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Personality disorders and nonfatal unintentional injuries among US adults
  1. G Chen1,
  2. S Sinclair1,
  3. G A Smith1,
  4. K Kelleher2,
  5. K A Pajer3,
  6. W Gardner2,
  7. H Xiang1
  1. 1
    Center for Injury Research and Policy, Research Institute at Nationwide Children’s Hospital, College of Medicine, Ohio State University, Ohio, USA
  2. 2
    Center for Innovation in Pediatric Practice, Research Institute at Nationwide Children’s Hospital, College of Medicine, Ohio State University, Ohio, USA
  3. 3
    Center for Biobehavioral Health, Research Institute at Nationwide Children’s Hospital, College of Medicine, Ohio State University, Ohio, USA
  1. Dr H Xiang, Center for Injury Research and Policy, Research Institute at Nationwide Children’s Hospital, 700 Children’s Drive, Columbus, OH 43205, USA; xiangh{at}pediatrics.ohio-state.edu

Abstract

Objective: To investigate the association between personality disorders and nonfatal unintentional injuries in a representative sample of US adults.

Methods: Data on self-reported nonfatal unintentional injuries during the 12 months before the interview were obtained from the National Epidemiologic Survey on Alcohol and Related Conditions (NESARC) were analyzed; 43 093 adults ⩾18 years participated in the NESARC wave I survey in 2001–02. Personality disorders were determined using the NIAAA Alcohol Use Disorders and Associated Disabilities Interview Schedule-DSM-IV.

Results: Individuals with at least one personality disorder had a significantly higher 12-month incidence of injuries than people without any personality disorder (p<0.001). After accounting for sociodemographic characteristics or other mental disorders, OR was 1.54 (95% CI 1.39 to 1.71) for individuals with one personality disorder and 1.80 (95% CI 1.58 to 2.05) for individuals with two or more personality disorders compared with people with no personality disorder.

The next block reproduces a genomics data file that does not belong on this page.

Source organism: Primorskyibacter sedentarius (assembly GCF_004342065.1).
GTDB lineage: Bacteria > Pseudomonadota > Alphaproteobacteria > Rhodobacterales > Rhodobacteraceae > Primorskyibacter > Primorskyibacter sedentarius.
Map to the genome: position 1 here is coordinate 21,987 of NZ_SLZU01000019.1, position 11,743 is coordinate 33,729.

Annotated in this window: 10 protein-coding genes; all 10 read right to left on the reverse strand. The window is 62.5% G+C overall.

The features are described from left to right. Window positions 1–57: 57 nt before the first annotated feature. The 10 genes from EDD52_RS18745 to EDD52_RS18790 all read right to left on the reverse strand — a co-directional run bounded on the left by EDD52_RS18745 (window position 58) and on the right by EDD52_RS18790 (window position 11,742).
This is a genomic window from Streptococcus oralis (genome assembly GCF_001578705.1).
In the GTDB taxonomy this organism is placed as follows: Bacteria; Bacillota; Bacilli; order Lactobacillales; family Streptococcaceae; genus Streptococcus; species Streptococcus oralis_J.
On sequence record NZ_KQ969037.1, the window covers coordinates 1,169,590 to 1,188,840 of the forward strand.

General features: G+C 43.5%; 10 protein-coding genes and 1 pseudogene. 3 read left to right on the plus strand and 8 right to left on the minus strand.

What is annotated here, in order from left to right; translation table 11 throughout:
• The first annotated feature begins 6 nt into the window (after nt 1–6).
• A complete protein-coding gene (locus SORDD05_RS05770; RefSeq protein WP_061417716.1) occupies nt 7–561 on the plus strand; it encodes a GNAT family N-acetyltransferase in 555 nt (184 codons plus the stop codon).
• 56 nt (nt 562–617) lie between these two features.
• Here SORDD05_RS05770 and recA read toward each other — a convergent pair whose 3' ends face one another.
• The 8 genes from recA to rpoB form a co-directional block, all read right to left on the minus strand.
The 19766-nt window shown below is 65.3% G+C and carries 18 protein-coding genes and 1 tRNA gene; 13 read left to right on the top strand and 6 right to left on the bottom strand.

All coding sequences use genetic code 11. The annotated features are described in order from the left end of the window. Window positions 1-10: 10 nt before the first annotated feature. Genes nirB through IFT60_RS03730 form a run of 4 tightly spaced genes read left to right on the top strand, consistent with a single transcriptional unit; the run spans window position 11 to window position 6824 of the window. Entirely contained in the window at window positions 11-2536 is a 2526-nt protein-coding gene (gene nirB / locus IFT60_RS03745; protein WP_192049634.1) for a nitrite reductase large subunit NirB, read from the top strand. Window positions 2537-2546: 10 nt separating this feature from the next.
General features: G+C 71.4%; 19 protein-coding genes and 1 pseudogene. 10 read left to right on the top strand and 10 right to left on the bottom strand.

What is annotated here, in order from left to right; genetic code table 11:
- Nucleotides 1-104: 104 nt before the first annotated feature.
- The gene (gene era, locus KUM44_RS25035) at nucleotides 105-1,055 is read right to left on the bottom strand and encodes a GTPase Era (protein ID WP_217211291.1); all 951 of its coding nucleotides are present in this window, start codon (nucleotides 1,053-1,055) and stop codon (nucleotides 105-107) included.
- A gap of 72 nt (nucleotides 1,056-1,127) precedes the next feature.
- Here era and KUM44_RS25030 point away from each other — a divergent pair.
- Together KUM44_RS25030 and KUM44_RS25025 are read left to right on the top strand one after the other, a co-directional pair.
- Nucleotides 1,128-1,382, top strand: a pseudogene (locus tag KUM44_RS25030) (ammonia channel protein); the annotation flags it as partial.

Conclusion: Personality disorders were associated with a significantly increased risk of unintentional injuries. This information has important implications for the treatment of patients with these disorders.

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Footnotes

  • Funding: GC, HX and SS were funded in part by a grant from the Centers for Disease Control and Prevention (HX, grant number R49/CE000241-01). The contents of this study are solely the responsibility of the authors and do not necessarily reflect the official views of the Centers for Disease Control.

  • Competing interests: None.

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